After Hurricane Harvey hit Texas hard over the weekend, rescue efforts are underway to bring survivors to safety amid rising floodwaters.
A little girl I know has learned there are people who have never even met her father but who want to take his life and the lives of other police officers.
Our town’s commemoration of the Orlando terrorist attacks was well-attended, self-congratulatory, even festive. Its memorial for slain police officers was sparse and ambivalent.
‘We need to find solutions that ensure people of color receive fair and equal treatment AND that police officers – who put their lives on the line every day to protect us all – are respected and supported.’
Black Lives Matter’s platform is practically immortal. There can never be a time when their mission will be accomplished, the standard can be rested, or wounds healed.
Sunday’s execution of three police officers in Baton Rouge shows what can happen when the president creates an atmosphere of racial victimization.
While increasing penalties against those who kill or injure cops can help protect the men and women who protect us, new hate crime laws are a poor way to achieve that goal.
In the wake of the Dallas massacre, Texas Gov. Greg Abbott called on the state legislature to pass a law that would make it a hate crime to attack police.
One man can neither unify us nor break us apart on his own. But it’s been a long time since we’ve had a president as divisive as Barack Obama.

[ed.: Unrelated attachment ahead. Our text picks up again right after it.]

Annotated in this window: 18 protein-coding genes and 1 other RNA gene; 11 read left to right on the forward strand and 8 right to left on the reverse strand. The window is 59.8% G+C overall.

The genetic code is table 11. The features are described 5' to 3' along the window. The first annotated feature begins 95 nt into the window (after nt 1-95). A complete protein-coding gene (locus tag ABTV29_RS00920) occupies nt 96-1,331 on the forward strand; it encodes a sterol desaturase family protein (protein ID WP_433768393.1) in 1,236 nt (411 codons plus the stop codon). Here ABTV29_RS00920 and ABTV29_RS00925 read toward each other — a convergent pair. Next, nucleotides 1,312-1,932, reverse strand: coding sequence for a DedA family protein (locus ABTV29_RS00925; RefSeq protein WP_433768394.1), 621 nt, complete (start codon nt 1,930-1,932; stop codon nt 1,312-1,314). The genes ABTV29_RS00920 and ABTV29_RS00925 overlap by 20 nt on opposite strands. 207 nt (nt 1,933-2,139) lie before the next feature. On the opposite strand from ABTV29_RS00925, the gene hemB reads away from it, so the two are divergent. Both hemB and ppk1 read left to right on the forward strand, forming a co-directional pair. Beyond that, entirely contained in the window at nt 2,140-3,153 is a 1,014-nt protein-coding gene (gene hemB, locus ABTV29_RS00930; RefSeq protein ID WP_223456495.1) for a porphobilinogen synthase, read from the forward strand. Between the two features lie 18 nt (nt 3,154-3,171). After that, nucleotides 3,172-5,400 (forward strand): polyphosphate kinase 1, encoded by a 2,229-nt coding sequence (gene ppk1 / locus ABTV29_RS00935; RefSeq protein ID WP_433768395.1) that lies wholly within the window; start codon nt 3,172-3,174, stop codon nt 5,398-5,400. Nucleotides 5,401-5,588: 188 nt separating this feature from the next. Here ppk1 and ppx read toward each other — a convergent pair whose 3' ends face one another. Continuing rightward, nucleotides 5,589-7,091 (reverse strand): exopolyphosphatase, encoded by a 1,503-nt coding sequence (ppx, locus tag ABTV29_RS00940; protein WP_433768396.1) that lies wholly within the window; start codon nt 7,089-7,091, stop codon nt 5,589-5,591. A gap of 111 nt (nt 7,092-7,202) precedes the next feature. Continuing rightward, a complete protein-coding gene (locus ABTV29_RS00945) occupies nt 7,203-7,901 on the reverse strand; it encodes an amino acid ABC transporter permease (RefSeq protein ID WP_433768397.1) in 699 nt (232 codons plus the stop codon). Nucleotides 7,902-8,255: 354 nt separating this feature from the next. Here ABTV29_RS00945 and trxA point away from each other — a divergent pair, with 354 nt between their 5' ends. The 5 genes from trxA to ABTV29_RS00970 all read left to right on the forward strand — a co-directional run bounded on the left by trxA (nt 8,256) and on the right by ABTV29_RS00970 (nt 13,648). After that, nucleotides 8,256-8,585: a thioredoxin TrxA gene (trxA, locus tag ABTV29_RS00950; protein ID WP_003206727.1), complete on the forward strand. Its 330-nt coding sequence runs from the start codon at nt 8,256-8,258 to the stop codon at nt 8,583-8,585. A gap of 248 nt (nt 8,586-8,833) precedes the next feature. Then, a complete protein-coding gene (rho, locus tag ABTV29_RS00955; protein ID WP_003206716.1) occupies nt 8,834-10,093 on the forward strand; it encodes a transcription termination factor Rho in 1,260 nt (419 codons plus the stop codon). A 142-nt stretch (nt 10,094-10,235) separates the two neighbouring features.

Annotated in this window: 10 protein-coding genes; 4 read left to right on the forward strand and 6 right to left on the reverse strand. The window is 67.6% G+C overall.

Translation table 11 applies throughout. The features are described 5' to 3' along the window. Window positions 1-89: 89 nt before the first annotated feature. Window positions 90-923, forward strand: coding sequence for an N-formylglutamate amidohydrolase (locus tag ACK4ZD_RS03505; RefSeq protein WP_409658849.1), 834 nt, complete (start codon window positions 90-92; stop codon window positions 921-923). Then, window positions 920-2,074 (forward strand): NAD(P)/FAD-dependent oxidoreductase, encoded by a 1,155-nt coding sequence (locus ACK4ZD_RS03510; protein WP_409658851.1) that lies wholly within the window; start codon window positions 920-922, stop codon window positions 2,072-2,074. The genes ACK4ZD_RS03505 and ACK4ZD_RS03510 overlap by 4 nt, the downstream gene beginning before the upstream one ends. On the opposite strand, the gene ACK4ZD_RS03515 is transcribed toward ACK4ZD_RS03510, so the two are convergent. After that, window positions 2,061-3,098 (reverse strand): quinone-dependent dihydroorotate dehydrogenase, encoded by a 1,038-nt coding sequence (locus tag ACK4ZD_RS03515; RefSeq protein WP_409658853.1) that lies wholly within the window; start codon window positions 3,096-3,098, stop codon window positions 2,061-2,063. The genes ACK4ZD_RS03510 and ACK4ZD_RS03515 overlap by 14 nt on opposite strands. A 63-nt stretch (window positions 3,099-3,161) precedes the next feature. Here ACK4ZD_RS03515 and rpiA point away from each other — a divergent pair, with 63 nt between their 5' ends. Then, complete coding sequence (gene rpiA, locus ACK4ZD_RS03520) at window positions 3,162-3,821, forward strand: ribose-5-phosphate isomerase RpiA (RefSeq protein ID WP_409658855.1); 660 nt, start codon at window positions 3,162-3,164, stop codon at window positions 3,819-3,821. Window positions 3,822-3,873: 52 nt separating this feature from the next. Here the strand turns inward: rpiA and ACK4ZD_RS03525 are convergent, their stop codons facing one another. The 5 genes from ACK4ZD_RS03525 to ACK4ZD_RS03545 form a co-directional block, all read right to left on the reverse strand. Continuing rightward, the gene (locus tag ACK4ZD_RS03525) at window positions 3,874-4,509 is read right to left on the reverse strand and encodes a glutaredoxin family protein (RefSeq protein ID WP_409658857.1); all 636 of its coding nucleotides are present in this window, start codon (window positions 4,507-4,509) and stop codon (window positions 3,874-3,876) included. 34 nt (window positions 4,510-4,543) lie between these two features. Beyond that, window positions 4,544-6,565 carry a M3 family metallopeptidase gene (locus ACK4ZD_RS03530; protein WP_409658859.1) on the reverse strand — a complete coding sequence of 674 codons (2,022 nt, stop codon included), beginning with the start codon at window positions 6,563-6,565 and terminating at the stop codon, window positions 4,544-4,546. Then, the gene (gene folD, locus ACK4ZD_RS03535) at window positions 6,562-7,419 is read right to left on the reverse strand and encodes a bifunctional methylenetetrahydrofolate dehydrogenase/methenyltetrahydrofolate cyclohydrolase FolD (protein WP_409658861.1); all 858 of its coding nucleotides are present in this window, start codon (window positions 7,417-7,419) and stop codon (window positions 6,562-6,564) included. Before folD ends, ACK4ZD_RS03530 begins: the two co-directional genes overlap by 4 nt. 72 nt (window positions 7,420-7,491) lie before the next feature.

We waste too much time on anecdotal conversations about race—especially after tragedies that have racial elements to them.
Contrary to President Barack Obama’s assertion at a Dallas memorial service, it is not easier for a teenager to buy a Glock than it is to buy a book.
Amid calls to reduce police violence, we need to consider whether we really want police to enforce the regulations of an overweening administrative state.
Maybe Micah Johnson, like Charleston murderer Dylann Roof and Orlando terrorist Omar Mateen, was a screwed-up weirdo who went looking for a cause to support his desire to kill.
‘We’re hiring. Get off that protest line and put an application in.’
We have lots of problems. We also live in perhaps the least violent age in American history.
Philando Castile was our precious brother who was created in the image of God, and we should mourn his death and continue to pray for true equality.
Michael Tanner at the Cato Institute joined Federalist Radio to explain the role of economics in our communities, our job markets, and our national debt.
‘If we fail to act, this will be a long hot summer.’
The police are not the problem with black neighborhoods. We all are.
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